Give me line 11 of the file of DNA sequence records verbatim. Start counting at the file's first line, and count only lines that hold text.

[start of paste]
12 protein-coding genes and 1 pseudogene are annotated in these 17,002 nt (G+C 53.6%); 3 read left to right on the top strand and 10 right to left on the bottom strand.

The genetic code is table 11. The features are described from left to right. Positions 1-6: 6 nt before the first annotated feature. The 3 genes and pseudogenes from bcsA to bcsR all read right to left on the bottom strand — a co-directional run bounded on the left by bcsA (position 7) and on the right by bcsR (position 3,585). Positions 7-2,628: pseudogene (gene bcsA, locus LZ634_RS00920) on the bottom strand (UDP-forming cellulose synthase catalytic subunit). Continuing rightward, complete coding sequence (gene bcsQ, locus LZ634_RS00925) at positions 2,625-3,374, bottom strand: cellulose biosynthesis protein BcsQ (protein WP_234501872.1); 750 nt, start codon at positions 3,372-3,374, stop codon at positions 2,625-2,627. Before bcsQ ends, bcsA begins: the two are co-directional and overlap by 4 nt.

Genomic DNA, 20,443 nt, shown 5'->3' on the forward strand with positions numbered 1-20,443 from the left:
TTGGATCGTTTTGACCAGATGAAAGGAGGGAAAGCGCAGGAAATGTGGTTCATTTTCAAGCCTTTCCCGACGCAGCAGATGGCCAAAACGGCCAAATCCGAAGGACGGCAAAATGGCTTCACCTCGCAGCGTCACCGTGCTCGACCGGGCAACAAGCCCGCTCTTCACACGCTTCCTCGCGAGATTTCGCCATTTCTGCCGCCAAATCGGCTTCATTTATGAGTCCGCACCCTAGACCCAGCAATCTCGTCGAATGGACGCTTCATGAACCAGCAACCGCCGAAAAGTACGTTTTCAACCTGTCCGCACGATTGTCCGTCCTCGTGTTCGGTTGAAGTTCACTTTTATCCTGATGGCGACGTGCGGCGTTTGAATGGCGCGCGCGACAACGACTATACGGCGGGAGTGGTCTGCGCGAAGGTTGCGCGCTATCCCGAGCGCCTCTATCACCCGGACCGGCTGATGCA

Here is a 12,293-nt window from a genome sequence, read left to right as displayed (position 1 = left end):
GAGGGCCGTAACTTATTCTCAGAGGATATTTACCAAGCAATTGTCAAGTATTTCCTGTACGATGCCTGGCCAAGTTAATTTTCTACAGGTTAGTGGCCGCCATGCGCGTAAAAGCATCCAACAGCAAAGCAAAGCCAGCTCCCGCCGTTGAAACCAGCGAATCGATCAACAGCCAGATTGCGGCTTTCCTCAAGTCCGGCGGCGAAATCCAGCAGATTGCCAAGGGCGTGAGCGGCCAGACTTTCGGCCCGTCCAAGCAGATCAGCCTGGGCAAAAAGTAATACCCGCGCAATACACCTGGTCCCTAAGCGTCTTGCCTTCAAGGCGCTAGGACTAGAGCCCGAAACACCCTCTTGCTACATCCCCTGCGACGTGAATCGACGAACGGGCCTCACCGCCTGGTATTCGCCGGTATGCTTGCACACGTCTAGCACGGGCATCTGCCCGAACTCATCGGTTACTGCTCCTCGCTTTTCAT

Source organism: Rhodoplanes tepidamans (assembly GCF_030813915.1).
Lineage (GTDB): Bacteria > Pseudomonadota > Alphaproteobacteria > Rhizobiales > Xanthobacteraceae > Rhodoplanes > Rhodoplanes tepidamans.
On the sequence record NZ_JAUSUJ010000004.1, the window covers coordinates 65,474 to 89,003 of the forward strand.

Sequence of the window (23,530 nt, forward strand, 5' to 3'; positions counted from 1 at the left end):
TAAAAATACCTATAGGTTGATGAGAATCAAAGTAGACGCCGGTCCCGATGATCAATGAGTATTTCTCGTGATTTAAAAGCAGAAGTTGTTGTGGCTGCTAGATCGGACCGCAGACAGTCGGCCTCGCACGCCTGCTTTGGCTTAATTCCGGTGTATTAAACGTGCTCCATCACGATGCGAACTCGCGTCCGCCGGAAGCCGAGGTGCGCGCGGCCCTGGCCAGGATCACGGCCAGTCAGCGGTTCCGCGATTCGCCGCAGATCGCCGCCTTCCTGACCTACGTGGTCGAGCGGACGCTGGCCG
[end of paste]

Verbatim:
TAAAAATACCTATAGGTTGATGAGAATCAAAGTAGACGCCGGTCCCGATGATCAATGAGTATTTCTCGTGATTTAAAAGCAGAAGTTGTTGTGGCTGCTAGATCGGACCGCAGACAGTCGGCCTCGCACGCCTGCTTTGGCTTAATTCCGGTGTATTAAACGTGCTCCATCACGATGCGAACTCGCGTCCGCCGGAAGCCGAGGTGCGCGCGGCCCTGGCCAGGATCACGGCCAGTCAGCGGTTCCGCGATTCGCCGCAGATCGCCGCCTTCCTGACCTACGTGGTCGAGCGGACGCTGGCCG